Mangiapane said the efficiency principle isn't solely about driving down costs — it's more about innovation.
"It's really saying, 'How do I do things differently so I reduce the amount of time I need to work on something so that I can free myself up to actually see what I need to do to respond to my consumer?" she said.
Responsibility Empowers Employees to Add New Value
One of Mars’ core values is that employees demand total responsibility for themselves and support the responsibilities of others. This value is different from other conglomerates, where multiple layers of management take away personal responsibility from individual contributors.
Mangiapane said this guiding principle empowers employees to figure out ways they can add value to the business.
Mangiapane highlighted one employee who has been with Mars for 15 years and taught herself how to code to automate the billing process for one of Mars’ outside vendors. By upskilling herself, the employee simplified parts of her job and freed up hours every month to focus on more mission-critical tasks that actually may produce meaningful results for the business.
Mutuality With an Outside-In Perspective
Mars also believes "the standard by which our business relationships should be measured is the degree to which mutual benefits are created."
These benefits aren't solely financial; they also align with the company's larger purpose to minimize its impact on the planet, give back to the community by being a good corporate citizen, and treat its vendors and employees fairly.
"In the past, we've tended to see ourselves as Mars: We've got great products. We've got great people. We'll figure it out," Mangiapane said. "But I think that in today's world — the complexity of the volatility and the uncertainty of it — has caused us now to look beyond our four walls and really establish true strategic partnerships, whether that's with customers or whether that's with suppliers."
By taking an outside-in perspective, Mars empowers its partners to succeed, which in turn provides more value for its own business.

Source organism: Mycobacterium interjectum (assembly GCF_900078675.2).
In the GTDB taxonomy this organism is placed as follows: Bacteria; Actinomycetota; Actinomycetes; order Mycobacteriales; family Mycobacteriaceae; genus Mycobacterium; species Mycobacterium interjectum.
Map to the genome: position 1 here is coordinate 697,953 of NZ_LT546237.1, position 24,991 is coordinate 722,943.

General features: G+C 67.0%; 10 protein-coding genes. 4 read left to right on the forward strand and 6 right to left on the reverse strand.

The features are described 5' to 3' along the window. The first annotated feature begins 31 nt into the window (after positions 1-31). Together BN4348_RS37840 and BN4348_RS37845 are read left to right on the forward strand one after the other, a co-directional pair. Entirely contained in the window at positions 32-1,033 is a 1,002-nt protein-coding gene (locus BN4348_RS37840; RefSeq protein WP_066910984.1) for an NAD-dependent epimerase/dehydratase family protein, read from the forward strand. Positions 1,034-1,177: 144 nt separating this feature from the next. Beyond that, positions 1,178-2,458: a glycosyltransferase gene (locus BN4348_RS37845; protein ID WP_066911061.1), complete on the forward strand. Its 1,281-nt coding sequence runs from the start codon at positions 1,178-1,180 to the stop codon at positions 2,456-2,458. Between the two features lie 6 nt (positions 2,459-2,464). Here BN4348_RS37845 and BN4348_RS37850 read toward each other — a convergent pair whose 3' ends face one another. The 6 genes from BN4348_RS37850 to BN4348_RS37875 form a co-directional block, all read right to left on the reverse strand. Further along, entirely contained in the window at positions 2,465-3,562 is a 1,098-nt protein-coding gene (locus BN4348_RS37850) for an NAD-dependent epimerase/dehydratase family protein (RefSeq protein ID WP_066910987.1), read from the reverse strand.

Freedom to Test, Fail, and Learn
Mars is a private company, which arguably gives it more freedom to test, fail, and learn.
"Freedom for us is the freedom to shape our future," Mangiapane said. "It's the freedom to look at the longer-term because we're not subjected to quarterly earnings calls with the stock market. We can make some decisions. That may mean losing some money in the short-term because we know where we need to go for the long-term."
Mars is currently using this freedom to focus on value creation. That may seem like a nebulous term, but focusing on outcomes is the best way to determine whether something is creating value for the business.
You can accomplish this in three steps, according to Mangiapane:
Clearly define your goals at the outset, defining the areas where you want to clearly differentiate your brand and where there is no competitive advantage to being different.
Focus on value creation to create a shared vision of how everyone's role within the organization can contribute to driving more value for the business, helping to break down silos because everyone is focused on the same outcome.
Reward the people who have been able to drive that value.
"That's where I think you bust some of the silos because everybody has a clear mission of where we want to go and what everyone will get out of that. It doesn't actually have to be money, but there has to be a clear sense of 'we're all going to win at this,'" she said.
Continuing to Grow Big and Fast
Driving innovation at a 100-year-old company isn’t easy, but Mars has been deliberate about creating an environment where employees are positioned to do just that. Many companies believe they have to adopt an entirely new set of operating principles to maintain a competitive advantage as disruptive brands come into their industry and begin to peel away their customers.
However, Mars has proven that you can be both big and fast by using its core values as the anchors for its transformation. Mars demonstrates that business agility isn’t purely the domain of smaller, insurgent brands. The big guys can be just as agile too.